Are your staff able to do their best work?


I was working with a Client a while back who wanted to really shake things up. They were a medium sized business with close to 300 staff. They had a good reputation with their customers and seemed to win work with ease.  However, the management team were concerned about the complacency that the staff showed whilst working on projects.  Once new projects had been taken on, irrespective of their initial interest, staff soon lost attention which resulted in missed deadlines and projects being over-budget.  It was becoming harder to keep their customers happy.

As an external Consultant I was approached to help resolve the situation and in particular get staff motivated and productive. I was curious to find out why staff weren’t able or willing to do their best work.


Questions, questions, questions


There was recognition that issues had often been brushed under the carpet in the past. This Client wanted its staff to be far more pro-active and engaged and generally interested in the work they produced.  Tough conversations had been avoided to keep the status quo, but they wanted to turn a corner. So one of my first question to the Management Team was ‘Have you asked staff why they aren’t able or willing to do their best work?’ It was a simple and straight forward question.

Versions of it had been asked but nothing so direct, responses had been vague and little had been followed through. Of course, as an outsider to the Company I had the advantage of being seen as impartial, non-biased and was willing to ask direct questions, it goes with the territory.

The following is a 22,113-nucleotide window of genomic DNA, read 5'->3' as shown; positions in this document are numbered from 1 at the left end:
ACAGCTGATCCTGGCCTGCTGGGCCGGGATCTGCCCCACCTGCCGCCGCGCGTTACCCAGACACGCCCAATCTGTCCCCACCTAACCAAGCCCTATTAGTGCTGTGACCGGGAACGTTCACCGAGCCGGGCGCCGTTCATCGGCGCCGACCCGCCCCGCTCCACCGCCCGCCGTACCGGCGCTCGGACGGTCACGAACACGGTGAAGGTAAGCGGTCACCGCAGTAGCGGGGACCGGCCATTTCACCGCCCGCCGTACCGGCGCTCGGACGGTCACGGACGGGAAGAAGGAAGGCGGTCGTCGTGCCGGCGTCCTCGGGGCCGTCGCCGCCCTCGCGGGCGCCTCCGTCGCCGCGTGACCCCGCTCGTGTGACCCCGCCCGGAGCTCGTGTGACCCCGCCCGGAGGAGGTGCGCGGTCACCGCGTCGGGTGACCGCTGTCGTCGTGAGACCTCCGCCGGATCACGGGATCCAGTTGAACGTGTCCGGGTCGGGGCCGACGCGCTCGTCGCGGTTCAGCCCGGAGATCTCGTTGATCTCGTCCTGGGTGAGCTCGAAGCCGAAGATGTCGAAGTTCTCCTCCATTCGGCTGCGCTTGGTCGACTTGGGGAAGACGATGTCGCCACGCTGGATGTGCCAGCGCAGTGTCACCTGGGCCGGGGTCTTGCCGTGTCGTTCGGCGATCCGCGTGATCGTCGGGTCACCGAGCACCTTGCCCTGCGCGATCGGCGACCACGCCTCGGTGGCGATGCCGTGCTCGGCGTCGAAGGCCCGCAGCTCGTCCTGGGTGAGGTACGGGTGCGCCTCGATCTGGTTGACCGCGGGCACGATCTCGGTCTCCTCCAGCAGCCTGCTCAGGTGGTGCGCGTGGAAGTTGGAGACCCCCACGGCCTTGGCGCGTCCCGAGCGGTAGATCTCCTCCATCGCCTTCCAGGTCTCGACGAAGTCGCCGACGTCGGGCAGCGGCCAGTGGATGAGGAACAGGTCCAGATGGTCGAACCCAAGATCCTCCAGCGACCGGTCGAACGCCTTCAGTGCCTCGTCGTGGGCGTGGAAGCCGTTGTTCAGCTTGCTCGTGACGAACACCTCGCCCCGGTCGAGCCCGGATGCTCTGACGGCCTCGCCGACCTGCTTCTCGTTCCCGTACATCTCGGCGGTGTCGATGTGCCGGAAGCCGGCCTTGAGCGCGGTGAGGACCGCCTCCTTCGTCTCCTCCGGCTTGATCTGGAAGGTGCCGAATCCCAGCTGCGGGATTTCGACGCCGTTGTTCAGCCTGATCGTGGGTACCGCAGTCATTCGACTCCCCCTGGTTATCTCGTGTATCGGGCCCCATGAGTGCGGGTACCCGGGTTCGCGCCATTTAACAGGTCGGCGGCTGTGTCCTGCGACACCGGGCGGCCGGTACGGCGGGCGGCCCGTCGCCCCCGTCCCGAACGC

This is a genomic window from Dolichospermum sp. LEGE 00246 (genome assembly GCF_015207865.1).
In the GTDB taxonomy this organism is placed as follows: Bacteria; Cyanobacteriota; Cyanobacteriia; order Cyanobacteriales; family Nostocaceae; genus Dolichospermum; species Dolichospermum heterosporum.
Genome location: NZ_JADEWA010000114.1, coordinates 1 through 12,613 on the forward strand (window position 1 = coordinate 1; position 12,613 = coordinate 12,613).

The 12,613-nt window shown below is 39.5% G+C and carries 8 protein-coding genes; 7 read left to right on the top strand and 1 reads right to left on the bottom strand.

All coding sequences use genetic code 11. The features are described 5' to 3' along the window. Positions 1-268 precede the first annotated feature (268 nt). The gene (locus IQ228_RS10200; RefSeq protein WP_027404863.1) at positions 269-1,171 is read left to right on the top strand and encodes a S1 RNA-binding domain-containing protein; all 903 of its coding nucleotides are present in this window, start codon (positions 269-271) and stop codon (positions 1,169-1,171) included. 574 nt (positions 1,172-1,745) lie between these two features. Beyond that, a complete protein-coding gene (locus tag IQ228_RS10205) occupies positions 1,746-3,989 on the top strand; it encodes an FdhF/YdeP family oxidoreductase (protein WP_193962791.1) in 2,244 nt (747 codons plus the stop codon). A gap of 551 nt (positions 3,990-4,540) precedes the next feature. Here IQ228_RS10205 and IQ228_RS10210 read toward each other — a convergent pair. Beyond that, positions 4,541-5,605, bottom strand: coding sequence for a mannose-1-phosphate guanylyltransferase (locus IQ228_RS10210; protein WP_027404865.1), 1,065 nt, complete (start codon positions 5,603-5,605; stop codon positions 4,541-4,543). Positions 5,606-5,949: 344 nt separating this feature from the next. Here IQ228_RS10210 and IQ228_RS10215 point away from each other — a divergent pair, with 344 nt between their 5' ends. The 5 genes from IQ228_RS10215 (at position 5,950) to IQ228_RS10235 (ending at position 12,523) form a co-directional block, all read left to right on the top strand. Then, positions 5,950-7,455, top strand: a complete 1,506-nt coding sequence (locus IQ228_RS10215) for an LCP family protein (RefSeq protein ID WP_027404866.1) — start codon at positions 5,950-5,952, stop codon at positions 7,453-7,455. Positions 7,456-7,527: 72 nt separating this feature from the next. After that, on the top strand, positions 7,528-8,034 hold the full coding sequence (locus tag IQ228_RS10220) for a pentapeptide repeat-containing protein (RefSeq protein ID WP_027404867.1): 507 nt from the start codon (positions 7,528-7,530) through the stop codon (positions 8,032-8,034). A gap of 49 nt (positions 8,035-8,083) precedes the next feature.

So I started at the beginning. A couple of group sessions, some focused 1-to-1’s and we soon established the main reasons for the disengagement.


The Killer Question


And one that guarantees results is  ‘What’s getting in the way of you…completing projects on time/ doing your best work etc.?

We collected all the golden nuggets we needed.


So how can YOU use this?

This is a question that you can ask your staff. Possibly during 1-to-1 catch ups where you discuss workloads or performance reviews. But the way the question is phrased here implies that things have already started to go pear-shaped.

There’s another version of the question that you could ask in order to be more pro-active.

‘What would need to change for you to perform at your peak/optimum more often?’

Sounds far more positive to me. I’d urge any Manager or Supervisor who wants to support their staff in doing their best work, to ask them this question.  Of course there has to be a degree of trust and honesty for this to work. Staff often complain that their manager doesn’t take an interest in them or their work; imagine the difference this question would make to those staff.


Just to finish off

My Client was brave and willing to take the evidence from the staff consultations and implement changes; not everyone is. Incidentally the 3 biggest issues they faced were;

  • change of mindset
  • more trust from managers towards staff and
  • staff taking more ownership of tasks.

They very quickly started to see improvements; it became clear to staff what was and was not acceptable, they started to see consequences to their actions (as a result of pro-active performance management) and this led to changes of behaviour from managers and staff alike.

The bottom line was that work got completed within timescales and customer expectations started to rise slowly.


If you want to find out more about the work I do in this area and how I can help you, feel free to contact me.